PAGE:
Facility Association (FA) announced the Newfoundland and Labrador rate board has approved the use of a profit provision for members’ capital. It is the last province to do so, said FA President and CEO Saskia Matheson.
“FA member companies support the FARM [facility association residual market] and the guarantee of market availability through capital, and now every FARM rating jurisdiction recognizes the need to provide a fair return to the members for that support,” Matheson said during FA’s annual general meeting earlier this month.
In an interview with Canadian Underwriter, Matheson explained how the profit-provision structure works, and why Newfoundland’s rate board has now approved it.
“That premium that we write through FARM is supported by capital that is provided by the industry members. It is part of the way FA is structured.
“What we do in order to compensate members for that capital — so just like in their own business — we put a provision for return on that capital within our rates, just like a company would on their own [rate]. We use 12% as the target,” Matheson explained.
Newfoundland and Labrador was the last province to approve FA’s profit provision structure after recently amending their legislation around automobile insurance rating.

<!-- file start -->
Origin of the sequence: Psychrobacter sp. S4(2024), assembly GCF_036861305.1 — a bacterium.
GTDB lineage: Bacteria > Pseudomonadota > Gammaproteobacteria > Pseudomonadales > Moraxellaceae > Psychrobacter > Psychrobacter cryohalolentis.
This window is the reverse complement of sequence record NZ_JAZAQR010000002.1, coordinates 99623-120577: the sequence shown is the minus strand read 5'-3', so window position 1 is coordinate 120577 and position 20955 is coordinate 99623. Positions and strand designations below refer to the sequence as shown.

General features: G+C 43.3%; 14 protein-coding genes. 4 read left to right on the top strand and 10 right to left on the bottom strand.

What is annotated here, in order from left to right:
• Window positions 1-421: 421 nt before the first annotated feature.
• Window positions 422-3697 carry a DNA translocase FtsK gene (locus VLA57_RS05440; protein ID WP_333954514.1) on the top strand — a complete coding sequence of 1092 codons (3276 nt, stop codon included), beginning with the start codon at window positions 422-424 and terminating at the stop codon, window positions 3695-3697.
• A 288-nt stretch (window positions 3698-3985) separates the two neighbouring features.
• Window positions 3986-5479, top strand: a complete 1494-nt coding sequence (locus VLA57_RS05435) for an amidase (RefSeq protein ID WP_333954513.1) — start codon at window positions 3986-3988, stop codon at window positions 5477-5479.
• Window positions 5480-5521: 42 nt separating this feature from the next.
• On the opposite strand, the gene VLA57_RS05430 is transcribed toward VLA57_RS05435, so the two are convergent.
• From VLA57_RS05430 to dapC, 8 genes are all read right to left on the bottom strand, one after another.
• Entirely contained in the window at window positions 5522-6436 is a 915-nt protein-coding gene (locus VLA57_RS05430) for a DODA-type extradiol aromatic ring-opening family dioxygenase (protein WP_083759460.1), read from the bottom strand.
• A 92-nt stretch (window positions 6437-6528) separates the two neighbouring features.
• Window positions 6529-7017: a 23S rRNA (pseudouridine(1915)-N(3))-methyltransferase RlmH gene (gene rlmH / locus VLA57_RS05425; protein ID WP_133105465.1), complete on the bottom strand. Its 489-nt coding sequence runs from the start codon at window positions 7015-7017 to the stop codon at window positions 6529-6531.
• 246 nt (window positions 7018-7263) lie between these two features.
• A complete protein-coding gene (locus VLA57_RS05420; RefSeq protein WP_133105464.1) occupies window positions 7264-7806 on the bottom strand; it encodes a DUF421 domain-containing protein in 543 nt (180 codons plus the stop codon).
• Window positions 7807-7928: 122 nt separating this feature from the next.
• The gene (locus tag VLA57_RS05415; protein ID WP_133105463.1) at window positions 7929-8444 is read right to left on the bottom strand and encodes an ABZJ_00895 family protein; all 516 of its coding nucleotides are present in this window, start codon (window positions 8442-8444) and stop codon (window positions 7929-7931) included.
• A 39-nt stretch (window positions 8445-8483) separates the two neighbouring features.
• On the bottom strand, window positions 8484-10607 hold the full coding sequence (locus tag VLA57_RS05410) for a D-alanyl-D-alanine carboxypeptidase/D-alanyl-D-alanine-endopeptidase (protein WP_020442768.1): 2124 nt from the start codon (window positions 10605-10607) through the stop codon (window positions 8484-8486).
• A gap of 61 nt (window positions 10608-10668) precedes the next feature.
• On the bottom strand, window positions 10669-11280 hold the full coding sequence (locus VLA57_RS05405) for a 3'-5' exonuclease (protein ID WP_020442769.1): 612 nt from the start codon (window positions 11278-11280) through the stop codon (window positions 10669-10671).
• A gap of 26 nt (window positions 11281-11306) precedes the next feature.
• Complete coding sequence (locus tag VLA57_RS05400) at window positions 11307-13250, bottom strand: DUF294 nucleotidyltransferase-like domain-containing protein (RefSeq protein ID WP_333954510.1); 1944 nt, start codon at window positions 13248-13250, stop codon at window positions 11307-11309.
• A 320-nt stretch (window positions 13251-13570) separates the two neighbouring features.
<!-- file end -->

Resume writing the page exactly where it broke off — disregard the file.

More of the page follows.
“There used to be a specific part of their legislation that said Facility Association was not allowed to include profit provision…when the legislation changed in 2019, they removed that provision,” Matheson said.
Based on FA’s institutional knowledge, Ontario was the first province to approve this structure in 2013. Other provinces followed in subsequent years.
“We have been working hard and collaboratively with the Newfoundland rate board to try and have this implemented. It’s reflective of what’s happening in other jurisdictions throughout Canada, so it’s been a work in progress for a number of years,” added Derek Tupling, VP of government relations and communications.
Matheson said this profit provision works in concert with FA’s goal to be ‘cost neutral.’
“The Facility Association writes that [high-risk] business and we want its impact to be small, and we also want it to be neutral. It shouldn’t cost the industry,” she explained. “In order for it to be neutral, it needs to return that base level of profit on the capital behind it.”
“We are doing that so the industry is not subsidizing this nonstandard business in Newfoundland and/or other provinces aren’t subsidizing [it],” Matheson said. “Each province is carrying its own weight for its own business.”
Somebody is always picking up that price, she said. But the profit provision makes it so that it doesn’t fall on Newfoundland drivers. “Part of the truth of insurance is, if one person isn’t paying their weight, somebody else is always picking up the cost.”